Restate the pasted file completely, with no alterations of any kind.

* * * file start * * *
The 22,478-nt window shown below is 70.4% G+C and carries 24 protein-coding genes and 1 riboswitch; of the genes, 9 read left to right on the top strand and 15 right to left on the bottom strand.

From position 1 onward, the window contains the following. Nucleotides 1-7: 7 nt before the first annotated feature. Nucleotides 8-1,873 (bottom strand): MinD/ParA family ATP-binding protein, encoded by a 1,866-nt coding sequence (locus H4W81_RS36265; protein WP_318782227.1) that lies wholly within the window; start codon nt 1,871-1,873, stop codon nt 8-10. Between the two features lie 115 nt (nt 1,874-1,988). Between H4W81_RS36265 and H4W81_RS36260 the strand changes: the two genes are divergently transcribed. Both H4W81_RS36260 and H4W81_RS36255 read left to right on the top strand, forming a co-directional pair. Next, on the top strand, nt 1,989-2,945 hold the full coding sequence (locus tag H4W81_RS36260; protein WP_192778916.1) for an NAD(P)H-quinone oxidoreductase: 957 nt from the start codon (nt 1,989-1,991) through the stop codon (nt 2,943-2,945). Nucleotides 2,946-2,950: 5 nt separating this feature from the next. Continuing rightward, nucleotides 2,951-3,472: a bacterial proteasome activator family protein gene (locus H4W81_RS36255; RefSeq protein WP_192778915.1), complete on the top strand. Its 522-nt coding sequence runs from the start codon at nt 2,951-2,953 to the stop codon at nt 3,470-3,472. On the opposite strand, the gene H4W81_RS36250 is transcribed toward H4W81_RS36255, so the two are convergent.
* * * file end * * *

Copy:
The 22,478-nt window shown below is 70.4% G+C and carries 24 protein-coding genes and 1 riboswitch; of the genes, 9 read left to right on the top strand and 15 right to left on the bottom strand.

From position 1 onward, the window contains the following. Nucleotides 1-7: 7 nt before the first annotated feature. Nucleotides 8-1,873 (bottom strand): MinD/ParA family ATP-binding protein, encoded by a 1,866-nt coding sequence (locus H4W81_RS36265; protein WP_318782227.1) that lies wholly within the window; start codon nt 1,871-1,873, stop codon nt 8-10. Between the two features lie 115 nt (nt 1,874-1,988). Between H4W81_RS36265 and H4W81_RS36260 the strand changes: the two genes are divergently transcribed. Both H4W81_RS36260 and H4W81_RS36255 read left to right on the top strand, forming a co-directional pair. Next, on the top strand, nt 1,989-2,945 hold the full coding sequence (locus tag H4W81_RS36260; protein WP_192778916.1) for an NAD(P)H-quinone oxidoreductase: 957 nt from the start codon (nt 1,989-1,991) through the stop codon (nt 2,943-2,945). Nucleotides 2,946-2,950: 5 nt separating this feature from the next. Continuing rightward, nucleotides 2,951-3,472: a bacterial proteasome activator family protein gene (locus H4W81_RS36255; RefSeq protein WP_192778915.1), complete on the top strand. Its 522-nt coding sequence runs from the start codon at nt 2,951-2,953 to the stop codon at nt 3,470-3,472. On the opposite strand, the gene H4W81_RS36250 is transcribed toward H4W81_RS36255, so the two are convergent.